What is the Nanny Tax on Household Employees?

If you employ someone who’s subject to the “Nanny Tax,” you aren’t required to withhold federal income taxes. You have to withhold only if your nanny asks you to and you agree to withhold. (In that case, have the nanny fill out a Form W-4 and give it to you, so you can withhold the correct amount.) However, you may be required to withhold social  security and Medicare tax (FICA).

 

What is the Nanny Tax on Household Employees?

And you may also be required to pay (but not withhold) federal unemployment (FUTA) tax. FICA: You have to withhold and pay FICA taxes if your nanny earns cash wages of $1,800 (annual threshold) or more (excluding the value of food and lodging) during the calendar years 2012 and 2013. If you reach the threshold, the entire wages (not just the excess) will be subject to FICA.

 

Nanny Tax and FICA (Household Employees)

However, if your nanny is under age 18 and child care isn’t her principal occupation, you don’t have to withhold FICA taxes. Thus, if your nanny is really a student who is a part-time baby-sitter, there’s no FICA tax liability for her services. On the other hand, if your nanny is under age 18 and the nanny job is her principal occupation, you must withhold and pay FICA taxes.

 

How to pay the Nanny tax?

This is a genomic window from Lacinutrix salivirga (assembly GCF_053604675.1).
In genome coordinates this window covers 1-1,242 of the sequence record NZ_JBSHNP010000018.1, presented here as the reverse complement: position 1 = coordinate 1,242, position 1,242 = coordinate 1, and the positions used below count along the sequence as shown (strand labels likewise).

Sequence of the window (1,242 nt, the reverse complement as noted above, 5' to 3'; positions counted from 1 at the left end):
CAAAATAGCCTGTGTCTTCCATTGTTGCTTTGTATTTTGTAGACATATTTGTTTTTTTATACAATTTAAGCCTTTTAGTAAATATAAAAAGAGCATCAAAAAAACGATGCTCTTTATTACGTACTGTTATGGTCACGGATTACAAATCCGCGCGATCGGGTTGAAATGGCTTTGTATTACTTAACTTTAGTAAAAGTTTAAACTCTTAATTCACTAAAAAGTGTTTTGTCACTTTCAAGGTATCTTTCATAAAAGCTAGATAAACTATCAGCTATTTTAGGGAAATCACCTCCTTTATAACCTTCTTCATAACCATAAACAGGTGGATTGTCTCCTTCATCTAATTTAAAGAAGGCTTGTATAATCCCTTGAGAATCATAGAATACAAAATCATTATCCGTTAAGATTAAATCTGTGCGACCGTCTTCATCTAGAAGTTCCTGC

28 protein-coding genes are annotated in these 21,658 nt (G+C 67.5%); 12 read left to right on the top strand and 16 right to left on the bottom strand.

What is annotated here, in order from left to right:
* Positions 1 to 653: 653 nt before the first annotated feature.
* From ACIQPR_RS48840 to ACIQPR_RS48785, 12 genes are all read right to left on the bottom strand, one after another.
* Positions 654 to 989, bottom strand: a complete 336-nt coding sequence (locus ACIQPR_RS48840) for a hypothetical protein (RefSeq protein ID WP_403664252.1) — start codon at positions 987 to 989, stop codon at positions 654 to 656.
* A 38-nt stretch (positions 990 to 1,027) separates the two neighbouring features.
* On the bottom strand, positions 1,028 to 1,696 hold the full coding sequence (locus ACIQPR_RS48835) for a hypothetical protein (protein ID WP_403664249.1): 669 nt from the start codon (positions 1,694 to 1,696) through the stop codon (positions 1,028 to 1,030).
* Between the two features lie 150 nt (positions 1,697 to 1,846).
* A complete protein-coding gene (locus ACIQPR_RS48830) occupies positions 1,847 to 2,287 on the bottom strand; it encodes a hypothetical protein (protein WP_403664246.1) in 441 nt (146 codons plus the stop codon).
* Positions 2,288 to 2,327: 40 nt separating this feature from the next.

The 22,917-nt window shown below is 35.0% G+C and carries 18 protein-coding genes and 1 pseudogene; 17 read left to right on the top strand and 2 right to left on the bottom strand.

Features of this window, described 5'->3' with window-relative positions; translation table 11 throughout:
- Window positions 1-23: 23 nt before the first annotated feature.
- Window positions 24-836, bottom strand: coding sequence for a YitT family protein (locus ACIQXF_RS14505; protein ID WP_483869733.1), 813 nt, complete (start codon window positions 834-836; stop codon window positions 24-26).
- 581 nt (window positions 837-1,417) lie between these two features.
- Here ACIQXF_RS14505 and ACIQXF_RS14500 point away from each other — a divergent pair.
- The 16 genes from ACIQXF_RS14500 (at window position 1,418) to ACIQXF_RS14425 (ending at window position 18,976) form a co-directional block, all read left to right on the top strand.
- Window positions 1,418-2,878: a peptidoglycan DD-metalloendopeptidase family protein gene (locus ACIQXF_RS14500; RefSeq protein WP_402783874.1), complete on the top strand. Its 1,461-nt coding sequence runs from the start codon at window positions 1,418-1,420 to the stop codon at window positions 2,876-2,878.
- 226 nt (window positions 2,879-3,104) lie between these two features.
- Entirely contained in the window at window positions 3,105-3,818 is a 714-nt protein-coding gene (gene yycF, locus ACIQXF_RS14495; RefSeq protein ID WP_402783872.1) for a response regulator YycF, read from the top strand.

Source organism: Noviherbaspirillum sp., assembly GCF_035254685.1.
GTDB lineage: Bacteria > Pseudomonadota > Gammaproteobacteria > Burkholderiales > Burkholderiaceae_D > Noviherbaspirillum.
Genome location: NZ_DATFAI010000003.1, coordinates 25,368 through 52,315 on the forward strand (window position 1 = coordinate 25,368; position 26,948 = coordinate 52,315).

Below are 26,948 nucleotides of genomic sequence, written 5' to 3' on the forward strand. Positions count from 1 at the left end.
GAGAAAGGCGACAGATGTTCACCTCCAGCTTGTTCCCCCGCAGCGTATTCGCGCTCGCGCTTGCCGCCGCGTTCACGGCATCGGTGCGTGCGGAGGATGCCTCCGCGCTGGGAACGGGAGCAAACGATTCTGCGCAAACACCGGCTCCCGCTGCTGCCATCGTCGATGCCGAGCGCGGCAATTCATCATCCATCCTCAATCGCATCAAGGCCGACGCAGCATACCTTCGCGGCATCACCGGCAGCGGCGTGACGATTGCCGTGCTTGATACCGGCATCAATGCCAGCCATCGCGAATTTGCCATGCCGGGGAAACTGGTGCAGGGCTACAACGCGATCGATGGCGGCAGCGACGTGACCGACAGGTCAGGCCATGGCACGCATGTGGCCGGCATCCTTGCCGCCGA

You should withhold from the start if you expect to meet the annual threshold; your nanny won’t appreciate a large, unexpected withholding from her pay later on. If you aren’t sure whether the annual threshold will be met, you can still withhold from the start. If it turns out the annual threshold isn’t reached, just repay the withheld amount. If you make an error by not withholding enough, withhold additional taxes from later payments.

 

Obligation to pay FICA taxes

Both an employer and a nanny have an obligation to pay FICA taxes. As an employer, you are responsible for withholding your nanny’s share of FICA. In addition, you must pay a matching amount for your share of the taxes. The FICA tax is divided between social security and Medicare. For 2012, a two-percentage-point reduction in the employee’s share of social security tax is in effect. Therefore, the social security tax rate is 6.2% for the employer and 4.2% for the nanny, for a total rate of 10.4%. The Medicare tax is 1.45% each for both the employer and the nanny, for a total rate of 2.9%. For 2013, the social security tax rate is 6.2% for the employer and 6.2% for the nanny, for a total rate of 12.4%. The Medicare tax is 1.45% each for both the employer and the nanny, for a total rate of 2.9% on the first $200,000 of income.